How to decide on what Office 365 add-on licenses to use

A switch to Office 365 offers many perks, but it takes substantial effort to find the right balance of cost and features for your organization.

As more companies move to Microsoft 365 services, such as Exchange Online, SharePoint Online and Microsoft Teams, it’s important to get a handle on licensing. Nearly all services within Microsoft 365 require a license. Licensing within many Microsoft services and applications is often hard to understand and, sometimes, costs more than it should. Though documentation exists for licenses, it takes work to know what you have access to with the current licenses and what services you might want to add.

Over the past few years, Microsoft 365 licensing has evolved with specific plans for government, education, frontline workers, small businesses and enterprises. The licenses include various features and services depending on the level purchased. Most organizations buy the Office 365 E3 licenses as a starting point for all employees with some opting for Office 365 E5 licenses to add extra capabilities. Microsoft modified the licensing even more to include Office 365 and Microsoft 365 licensing, the latter of which includes the Office 365 equivalent licenses and Windows 10/11 licensing.

Typical features within Office 365 Business and Enterprise licenses

Microsoft 365 Business and Enterprise licenses are similar but do not contain the same features. The business licenses target small businesses, whereas the enterprise licenses are for larger organizations. Most organizations choose these licenses because they include vital components, such as Exchange Online, SharePoint Online, OneDrive for Business and basic security capabilities. However, any organization can purchase any license type as needed.

Microsoft 365 Business licensing comes in four tiers: Microsoft 365 Business Basic, Microsoft 365 Apps for business, Microsoft 365 Business Standard and Microsoft 365 Business Premium. As can be expected, the more expensive the license, the more services and features are included. The maximum number of users supported on these licenses is 300.

Microsoft 365 Business Basic Microsoft 365 Apps for business Microsoft 365 Business Standard Microsoft 365 Business Premium

Cost per user per month

$6.00

$8.25

$12.50

$22.00

Teamwork and communication

O

X

X

Office apps — web and mobile versions

X

X

X

X

Email and calendaring

O

O

X

File storage and sharing

X

X

X

X

Security and compliance

O

O

X

O

Support and deployment

X

X

X

X

Tools to build and manage your business

X

O

X

X

Desktop Office apps for PC and Mac

X

X

X

Advanced threat protection

X

PC and mobile device management

X

O = partially included

X = included

The core set of components within Microsoft 365 Enterprise licensing is displayed below. Some of these, however, are fully or partially included depending on the chosen license:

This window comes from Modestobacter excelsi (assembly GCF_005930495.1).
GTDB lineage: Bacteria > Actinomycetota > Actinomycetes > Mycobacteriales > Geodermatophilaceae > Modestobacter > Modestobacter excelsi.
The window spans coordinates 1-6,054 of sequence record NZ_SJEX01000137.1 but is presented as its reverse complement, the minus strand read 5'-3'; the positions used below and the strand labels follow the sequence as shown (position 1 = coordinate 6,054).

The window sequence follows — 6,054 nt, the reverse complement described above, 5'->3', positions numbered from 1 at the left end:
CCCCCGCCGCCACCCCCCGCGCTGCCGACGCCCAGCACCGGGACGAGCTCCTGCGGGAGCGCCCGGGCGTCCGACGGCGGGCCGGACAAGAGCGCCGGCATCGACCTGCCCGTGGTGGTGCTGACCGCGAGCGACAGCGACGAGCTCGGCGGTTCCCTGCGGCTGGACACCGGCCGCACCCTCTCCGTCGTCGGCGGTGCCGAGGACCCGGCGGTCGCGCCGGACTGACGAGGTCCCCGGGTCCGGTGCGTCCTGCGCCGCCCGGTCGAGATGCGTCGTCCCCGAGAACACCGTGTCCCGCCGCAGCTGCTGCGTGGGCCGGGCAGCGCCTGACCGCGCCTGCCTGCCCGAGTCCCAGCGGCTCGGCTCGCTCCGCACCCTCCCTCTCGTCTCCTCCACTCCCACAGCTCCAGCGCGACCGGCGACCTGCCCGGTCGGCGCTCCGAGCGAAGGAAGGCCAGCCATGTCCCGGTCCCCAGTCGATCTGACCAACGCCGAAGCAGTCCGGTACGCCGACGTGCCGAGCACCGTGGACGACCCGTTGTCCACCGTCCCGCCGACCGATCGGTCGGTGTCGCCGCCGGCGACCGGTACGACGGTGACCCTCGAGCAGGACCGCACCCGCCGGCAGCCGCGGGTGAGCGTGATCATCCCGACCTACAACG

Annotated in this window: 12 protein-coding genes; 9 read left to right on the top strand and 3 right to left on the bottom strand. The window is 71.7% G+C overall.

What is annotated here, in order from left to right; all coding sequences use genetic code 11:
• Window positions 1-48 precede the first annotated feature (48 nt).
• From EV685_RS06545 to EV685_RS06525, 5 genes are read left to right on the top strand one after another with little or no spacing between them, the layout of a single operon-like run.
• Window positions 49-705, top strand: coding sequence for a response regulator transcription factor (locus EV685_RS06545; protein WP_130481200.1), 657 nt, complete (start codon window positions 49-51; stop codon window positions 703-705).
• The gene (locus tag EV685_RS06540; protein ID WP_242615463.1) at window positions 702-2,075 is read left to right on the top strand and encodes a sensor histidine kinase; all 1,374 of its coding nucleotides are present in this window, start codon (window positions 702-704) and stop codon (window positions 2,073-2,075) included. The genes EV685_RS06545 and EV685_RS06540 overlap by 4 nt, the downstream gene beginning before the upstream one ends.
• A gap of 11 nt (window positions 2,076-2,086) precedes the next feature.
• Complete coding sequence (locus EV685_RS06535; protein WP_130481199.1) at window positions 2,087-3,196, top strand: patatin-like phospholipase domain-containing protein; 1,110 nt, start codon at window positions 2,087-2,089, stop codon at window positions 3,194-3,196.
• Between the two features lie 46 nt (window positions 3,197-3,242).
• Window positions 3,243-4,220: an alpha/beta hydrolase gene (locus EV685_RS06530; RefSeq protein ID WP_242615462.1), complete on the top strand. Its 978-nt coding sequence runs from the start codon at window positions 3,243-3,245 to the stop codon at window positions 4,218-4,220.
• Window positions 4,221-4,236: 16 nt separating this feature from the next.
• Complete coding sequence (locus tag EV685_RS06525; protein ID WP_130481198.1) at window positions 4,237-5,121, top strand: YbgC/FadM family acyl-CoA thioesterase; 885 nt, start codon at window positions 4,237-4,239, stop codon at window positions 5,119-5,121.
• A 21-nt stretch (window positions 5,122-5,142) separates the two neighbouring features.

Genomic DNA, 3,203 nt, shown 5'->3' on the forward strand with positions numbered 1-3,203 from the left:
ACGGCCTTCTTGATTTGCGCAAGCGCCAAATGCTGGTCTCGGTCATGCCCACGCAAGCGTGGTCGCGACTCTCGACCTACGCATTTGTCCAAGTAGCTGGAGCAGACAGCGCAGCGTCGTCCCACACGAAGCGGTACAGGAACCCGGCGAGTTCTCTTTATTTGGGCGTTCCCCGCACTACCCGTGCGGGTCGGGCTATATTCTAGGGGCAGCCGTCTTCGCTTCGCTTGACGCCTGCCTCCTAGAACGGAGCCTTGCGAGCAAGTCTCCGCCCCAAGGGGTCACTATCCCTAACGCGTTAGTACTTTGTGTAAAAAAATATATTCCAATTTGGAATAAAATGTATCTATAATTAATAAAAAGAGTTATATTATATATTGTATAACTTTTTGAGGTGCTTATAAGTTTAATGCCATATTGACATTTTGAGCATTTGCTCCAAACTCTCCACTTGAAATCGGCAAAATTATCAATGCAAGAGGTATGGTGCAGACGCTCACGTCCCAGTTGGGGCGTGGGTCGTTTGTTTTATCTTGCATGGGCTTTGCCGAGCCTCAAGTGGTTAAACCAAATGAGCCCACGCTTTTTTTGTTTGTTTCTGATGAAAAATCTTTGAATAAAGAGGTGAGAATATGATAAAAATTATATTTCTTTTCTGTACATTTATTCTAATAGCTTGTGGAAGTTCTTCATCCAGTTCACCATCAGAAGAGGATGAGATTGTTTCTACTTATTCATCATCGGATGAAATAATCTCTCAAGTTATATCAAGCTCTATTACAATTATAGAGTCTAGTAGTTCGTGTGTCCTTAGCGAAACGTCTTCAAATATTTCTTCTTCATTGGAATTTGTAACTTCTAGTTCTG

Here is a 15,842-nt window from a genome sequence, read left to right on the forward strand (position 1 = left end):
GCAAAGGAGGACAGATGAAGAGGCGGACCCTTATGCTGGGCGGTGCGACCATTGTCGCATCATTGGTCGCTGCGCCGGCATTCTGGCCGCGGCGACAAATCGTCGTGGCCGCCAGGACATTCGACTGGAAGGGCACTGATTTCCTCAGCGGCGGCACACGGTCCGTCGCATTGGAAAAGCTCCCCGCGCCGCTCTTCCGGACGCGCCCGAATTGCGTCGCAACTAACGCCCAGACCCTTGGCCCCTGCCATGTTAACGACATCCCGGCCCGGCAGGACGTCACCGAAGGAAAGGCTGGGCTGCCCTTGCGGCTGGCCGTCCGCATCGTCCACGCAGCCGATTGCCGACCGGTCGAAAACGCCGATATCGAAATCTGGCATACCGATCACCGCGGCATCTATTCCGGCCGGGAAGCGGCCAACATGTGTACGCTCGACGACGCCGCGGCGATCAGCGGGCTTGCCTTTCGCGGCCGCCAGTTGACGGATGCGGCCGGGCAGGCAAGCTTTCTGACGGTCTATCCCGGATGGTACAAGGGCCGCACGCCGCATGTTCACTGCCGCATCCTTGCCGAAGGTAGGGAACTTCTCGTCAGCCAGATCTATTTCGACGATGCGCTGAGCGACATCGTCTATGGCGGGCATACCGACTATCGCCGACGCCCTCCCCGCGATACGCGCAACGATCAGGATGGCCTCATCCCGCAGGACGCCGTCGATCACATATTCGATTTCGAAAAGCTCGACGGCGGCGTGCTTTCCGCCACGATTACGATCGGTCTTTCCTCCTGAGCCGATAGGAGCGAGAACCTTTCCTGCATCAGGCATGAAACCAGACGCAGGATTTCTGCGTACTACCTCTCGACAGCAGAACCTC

Microsoft 365 E3 Microsoft 365 E5

Cost per user per month

$36.00

$57.00

Microsoft 365 Apps

X

X

Email and calendar

X

X

Meetings and voice

O

X

Device and app management

X

X

Social and intranet

X

X

Files and content

X

X

Work management

X

X

Advanced analytics

O

X

Identity and access management

O

X

Threat protection

O

O

Information protection

O

X

Security management

X

X

Compliance management

O

X

O = partially included

X = included

Microsoft provides a PDF with a detailed breakdown of Office 365/Microsoft 365 enterprise licensing here.

Many organizations choose the Microsoft 365 Business licenses because they are less expensive than enterprise licenses. The standard cost of a Microsoft 365 Business Basic, Standard and Premium license ranges from $6 to $22 per user per month. In contrast, an Office 365 Enterprise license ranges from $23 to $38 for E3 and E5 per user per month. Microsoft 365 Enterprise licenses range from $36 to $57 for E3 and E5 per user per month.

The price difference reflects the enhanced security capabilities of the Office 365/Microsoft 365 enterprise licensing. The difference between the enterprise licenses, such as E3 to E5, is the advanced security capabilities and automation of tools, such as sensitivity labeling.

Common misconceptions about Microsoft licensing

Unfortunately, due to limited documentation on exact capabilities within each license, many organizations purchase their chosen base license and quickly realize the capabilities required are either a limited subset or nonexistent. This is true for many of the security and compliance capabilities.

For example, a Microsoft 365 Business Premium license, though the most expensive, does not include Microsoft Defender for Identity, Microsoft Defender for Endpoint or Microsoft Defender for Cloud Apps. If you want these capabilities, you need an add-on or an upgrade to an enterprise license. The same is true with Microsoft 365 Enterprise licensing. For example, if you require sensitivity labels to auto-apply to content within Microsoft 365, then you have to add Azure Information Protection Plan 2 or upgrade to the Office 365 E5 license.